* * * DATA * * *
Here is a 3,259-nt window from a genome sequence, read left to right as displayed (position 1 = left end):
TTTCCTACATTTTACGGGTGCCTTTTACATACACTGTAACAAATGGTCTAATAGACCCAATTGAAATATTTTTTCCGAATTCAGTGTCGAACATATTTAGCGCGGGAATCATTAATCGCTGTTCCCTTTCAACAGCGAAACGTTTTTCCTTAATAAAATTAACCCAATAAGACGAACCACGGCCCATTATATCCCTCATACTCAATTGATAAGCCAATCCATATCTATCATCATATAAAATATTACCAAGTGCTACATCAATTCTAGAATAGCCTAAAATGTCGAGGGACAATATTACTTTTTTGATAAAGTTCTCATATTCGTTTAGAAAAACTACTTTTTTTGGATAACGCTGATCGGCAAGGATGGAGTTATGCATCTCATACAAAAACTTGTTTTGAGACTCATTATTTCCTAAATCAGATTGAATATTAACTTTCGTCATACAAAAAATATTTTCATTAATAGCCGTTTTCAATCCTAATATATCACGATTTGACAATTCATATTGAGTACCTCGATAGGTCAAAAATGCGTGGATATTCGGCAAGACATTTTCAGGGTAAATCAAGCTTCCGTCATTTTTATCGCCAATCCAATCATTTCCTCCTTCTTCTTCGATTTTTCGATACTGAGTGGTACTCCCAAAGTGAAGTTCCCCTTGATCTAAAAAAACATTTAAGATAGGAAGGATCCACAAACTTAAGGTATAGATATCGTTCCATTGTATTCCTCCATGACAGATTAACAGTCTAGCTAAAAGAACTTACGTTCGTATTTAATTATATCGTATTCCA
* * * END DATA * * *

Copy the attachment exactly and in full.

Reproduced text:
Here is a 3,259-nt window from a genome sequence, read left to right as displayed (position 1 = left end):
TTTCCTACATTTTACGGGTGCCTTTTACATACACTGTAACAAATGGTCTAATAGACCCAATTGAAATATTTTTTCCGAATTCAGTGTCGAACATATTTAGCGCGGGAATCATTAATCGCTGTTCCCTTTCAACAGCGAAACGTTTTTCCTTAATAAAATTAACCCAATAAGACGAACCACGGCCCATTATATCCCTCATACTCAATTGATAAGCCAATCCATATCTATCATCATATAAAATATTACCAAGTGCTACATCAATTCTAGAATAGCCTAAAATGTCGAGGGACAATATTACTTTTTTGATAAAGTTCTCATATTCGTTTAGAAAAACTACTTTTTTTGGATAACGCTGATCGGCAAGGATGGAGTTATGCATCTCATACAAAAACTTGTTTTGAGACTCATTATTTCCTAAATCAGATTGAATATTAACTTTCGTCATACAAAAAATATTTTCATTAATAGCCGTTTTCAATCCTAATATATCACGATTTGACAATTCATATTGAGTACCTCGATAGGTCAAAAATGCGTGGATATTCGGCAAGACATTTTCAGGGTAAATCAAGCTTCCGTCATTTTTATCGCCAATCCAATCATTTCCTCCTTCTTCTTCGATTTTTCGATACTGAGTGGTACTCCCAAAGTGAAGTTCCCCTTGATCTAAAAAAACATTTAAGATAGGAAGGATCCACAAACTTAAGGTATAGATATCGTTCCATTGTATTCCTCCATGACAGATTAACAGTCTAGCTAAAAGAACTTACGTTCGTATTTAATTATATCGTATTCCA